Buggy programs can affect productivity. Therefore, the principle of integrity is designed to ensure that data can be trusted to be accurate. Various aspects help maintain data integrity, including cyber essentials such as antivirus programs and firewalls, programs that restrict access to sensitive data or operations, also known as user access controls, and employee education and awareness of unsafe acts.

3. Availability

Data availability means that the information is available and easily accessible to authorized users when it is needed. For a system to demonstrate availability, it should have properly functioning communication channels, computing systems, and security controls.

For instance, critical systems such as power generation, medical equipment, and safety systems usually have extreme requirements in relation to availability. These systems should be resilient against cyber threats and have protection against hardware failures, power outages, and other events that may affect system availability.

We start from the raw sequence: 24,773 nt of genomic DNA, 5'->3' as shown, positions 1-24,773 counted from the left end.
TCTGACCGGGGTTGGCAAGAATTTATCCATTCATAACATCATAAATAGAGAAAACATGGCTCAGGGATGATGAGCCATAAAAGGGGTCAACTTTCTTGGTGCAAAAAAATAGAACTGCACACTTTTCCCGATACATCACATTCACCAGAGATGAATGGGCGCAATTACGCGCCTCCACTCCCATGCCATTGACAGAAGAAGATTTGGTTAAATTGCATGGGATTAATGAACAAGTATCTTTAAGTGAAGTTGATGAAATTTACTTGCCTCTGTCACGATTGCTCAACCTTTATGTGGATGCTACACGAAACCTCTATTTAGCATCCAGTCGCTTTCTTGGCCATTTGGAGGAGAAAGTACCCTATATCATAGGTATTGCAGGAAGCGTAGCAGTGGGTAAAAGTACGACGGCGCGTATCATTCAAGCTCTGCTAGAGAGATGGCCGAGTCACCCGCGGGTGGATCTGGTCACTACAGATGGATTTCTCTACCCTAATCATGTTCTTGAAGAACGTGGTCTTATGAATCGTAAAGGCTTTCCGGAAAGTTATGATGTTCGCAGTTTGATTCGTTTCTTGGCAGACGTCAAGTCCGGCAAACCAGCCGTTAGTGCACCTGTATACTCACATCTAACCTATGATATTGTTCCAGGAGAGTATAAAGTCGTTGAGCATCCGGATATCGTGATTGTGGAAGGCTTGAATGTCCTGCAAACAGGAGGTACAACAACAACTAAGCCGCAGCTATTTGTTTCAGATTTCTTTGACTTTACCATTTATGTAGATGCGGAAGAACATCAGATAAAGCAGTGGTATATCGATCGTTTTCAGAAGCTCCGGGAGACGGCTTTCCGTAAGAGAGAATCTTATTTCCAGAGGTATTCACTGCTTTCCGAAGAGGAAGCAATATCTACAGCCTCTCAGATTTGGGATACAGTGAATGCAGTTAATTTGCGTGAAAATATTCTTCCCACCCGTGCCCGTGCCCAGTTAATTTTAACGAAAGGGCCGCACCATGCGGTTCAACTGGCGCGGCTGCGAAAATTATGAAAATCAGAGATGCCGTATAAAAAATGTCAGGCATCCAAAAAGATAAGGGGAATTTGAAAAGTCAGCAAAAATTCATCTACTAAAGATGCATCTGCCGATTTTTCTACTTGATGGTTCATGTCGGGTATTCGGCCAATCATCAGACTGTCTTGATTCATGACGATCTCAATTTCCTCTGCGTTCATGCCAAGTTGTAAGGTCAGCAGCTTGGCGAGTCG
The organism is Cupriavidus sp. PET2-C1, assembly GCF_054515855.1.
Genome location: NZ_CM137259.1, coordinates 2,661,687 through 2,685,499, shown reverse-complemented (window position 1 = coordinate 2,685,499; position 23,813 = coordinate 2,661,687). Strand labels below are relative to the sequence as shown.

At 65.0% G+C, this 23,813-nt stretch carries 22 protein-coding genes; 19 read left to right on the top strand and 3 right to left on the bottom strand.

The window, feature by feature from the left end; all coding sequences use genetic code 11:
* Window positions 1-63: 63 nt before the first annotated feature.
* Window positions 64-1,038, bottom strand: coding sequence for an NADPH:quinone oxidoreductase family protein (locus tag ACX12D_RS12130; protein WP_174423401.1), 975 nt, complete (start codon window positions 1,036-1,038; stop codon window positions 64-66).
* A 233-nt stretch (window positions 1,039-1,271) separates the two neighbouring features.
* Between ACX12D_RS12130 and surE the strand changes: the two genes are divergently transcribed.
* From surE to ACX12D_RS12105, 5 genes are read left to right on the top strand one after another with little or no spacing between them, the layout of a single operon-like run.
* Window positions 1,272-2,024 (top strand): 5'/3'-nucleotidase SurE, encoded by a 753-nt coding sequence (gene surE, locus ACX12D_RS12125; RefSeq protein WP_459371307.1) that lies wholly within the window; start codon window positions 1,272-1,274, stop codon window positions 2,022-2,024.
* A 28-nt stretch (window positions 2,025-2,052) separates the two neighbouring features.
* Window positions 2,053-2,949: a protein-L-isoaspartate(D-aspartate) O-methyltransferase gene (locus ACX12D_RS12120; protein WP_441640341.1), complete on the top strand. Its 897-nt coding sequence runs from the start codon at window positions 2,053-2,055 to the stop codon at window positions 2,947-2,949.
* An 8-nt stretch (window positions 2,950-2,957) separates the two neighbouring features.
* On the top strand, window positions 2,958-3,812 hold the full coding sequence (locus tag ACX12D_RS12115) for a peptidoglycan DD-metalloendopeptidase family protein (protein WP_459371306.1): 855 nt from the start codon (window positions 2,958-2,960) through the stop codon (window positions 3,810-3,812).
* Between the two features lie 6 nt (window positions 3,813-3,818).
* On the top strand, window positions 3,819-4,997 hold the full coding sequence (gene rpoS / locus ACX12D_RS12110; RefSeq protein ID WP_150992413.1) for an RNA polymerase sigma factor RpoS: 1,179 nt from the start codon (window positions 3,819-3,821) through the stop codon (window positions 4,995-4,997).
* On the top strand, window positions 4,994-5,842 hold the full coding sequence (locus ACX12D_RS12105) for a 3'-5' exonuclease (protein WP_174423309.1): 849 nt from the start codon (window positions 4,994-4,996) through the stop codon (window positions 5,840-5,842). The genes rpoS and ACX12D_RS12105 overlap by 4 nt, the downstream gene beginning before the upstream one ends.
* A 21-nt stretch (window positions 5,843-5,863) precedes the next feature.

When an individual needs data to perform a job and is ready to utilize it, the data must be readily accessible in a sensible and reliable manner so that the task can be completed on time and the organization can continue its processes.

Other Principles

In addition to these three key aspects of information assurance, there are two other principles, including;

i) Authenticity